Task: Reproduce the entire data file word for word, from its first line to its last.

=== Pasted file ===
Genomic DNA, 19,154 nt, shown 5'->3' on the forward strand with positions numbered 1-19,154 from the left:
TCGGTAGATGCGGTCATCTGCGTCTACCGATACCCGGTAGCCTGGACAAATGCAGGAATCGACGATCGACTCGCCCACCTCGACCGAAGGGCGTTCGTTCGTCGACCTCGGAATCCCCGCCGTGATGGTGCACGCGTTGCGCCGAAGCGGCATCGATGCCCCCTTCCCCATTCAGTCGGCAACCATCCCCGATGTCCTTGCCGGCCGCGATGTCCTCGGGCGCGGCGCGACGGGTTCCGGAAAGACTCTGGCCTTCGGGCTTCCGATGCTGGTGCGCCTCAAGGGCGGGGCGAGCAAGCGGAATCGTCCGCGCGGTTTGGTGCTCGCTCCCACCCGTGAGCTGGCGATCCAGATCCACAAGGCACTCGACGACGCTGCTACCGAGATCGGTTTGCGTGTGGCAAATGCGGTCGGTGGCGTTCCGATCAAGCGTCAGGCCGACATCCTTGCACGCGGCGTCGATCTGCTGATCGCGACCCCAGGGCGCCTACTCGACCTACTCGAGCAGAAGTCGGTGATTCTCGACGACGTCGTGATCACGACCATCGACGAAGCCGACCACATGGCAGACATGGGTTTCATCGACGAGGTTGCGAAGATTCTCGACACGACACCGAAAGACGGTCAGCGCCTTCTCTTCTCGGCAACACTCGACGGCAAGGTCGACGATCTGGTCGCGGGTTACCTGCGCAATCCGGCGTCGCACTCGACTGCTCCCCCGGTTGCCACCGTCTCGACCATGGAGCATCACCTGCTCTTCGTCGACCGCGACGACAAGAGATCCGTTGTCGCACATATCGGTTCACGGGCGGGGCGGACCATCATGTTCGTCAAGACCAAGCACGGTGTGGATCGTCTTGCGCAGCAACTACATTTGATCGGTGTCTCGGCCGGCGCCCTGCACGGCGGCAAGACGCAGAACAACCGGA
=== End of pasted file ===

Genomic DNA, 19,154 nt, shown 5'->3' on the forward strand with positions numbered 1-19,154 from the left:
TCGGTAGATGCGGTCATCTGCGTCTACCGATACCCGGTAGCCTGGACAAATGCAGGAATCGACGATCGACTCGCCCACCTCGACCGAAGGGCGTTCGTTCGTCGACCTCGGAATCCCCGCCGTGATGGTGCACGCGTTGCGCCGAAGCGGCATCGATGCCCCCTTCCCCATTCAGTCGGCAACCATCCCCGATGTCCTTGCCGGCCGCGATGTCCTCGGGCGCGGCGCGACGGGTTCCGGAAAGACTCTGGCCTTCGGGCTTCCGATGCTGGTGCGCCTCAAGGGCGGGGCGAGCAAGCGGAATCGTCCGCGCGGTTTGGTGCTCGCTCCCACCCGTGAGCTGGCGATCCAGATCCACAAGGCACTCGACGACGCTGCTACCGAGATCGGTTTGCGTGTGGCAAATGCGGTCGGTGGCGTTCCGATCAAGCGTCAGGCCGACATCCTTGCACGCGGCGTCGATCTGCTGATCGCGACCCCAGGGCGCCTACTCGACCTACTCGAGCAGAAGTCGGTGATTCTCGACGACGTCGTGATCACGACCATCGACGAAGCCGACCACATGGCAGACATGGGTTTCATCGACGAGGTTGCGAAGATTCTCGACACGACACCGAAAGACGGTCAGCGCCTTCTCTTCTCGGCAACACTCGACGGCAAGGTCGACGATCTGGTCGCGGGTTACCTGCGCAATCCGGCGTCGCACTCGACTGCTCCCCCGGTTGCCACCGTCTCGACCATGGAGCATCACCTGCTCTTCGTCGACCGCGACGACAAGAGATCCGTTGTCGCACATATCGGTTCACGGGCGGGGCGGACCATCATGTTCGTCAAGACCAAGCACGGTGTGGATCGTCTTGCGCAGCAACTACATTTGATCGGTGTCTCGGCCGGCGCCCTGCACGGCGGCAAGACGCAGAACAACCGGA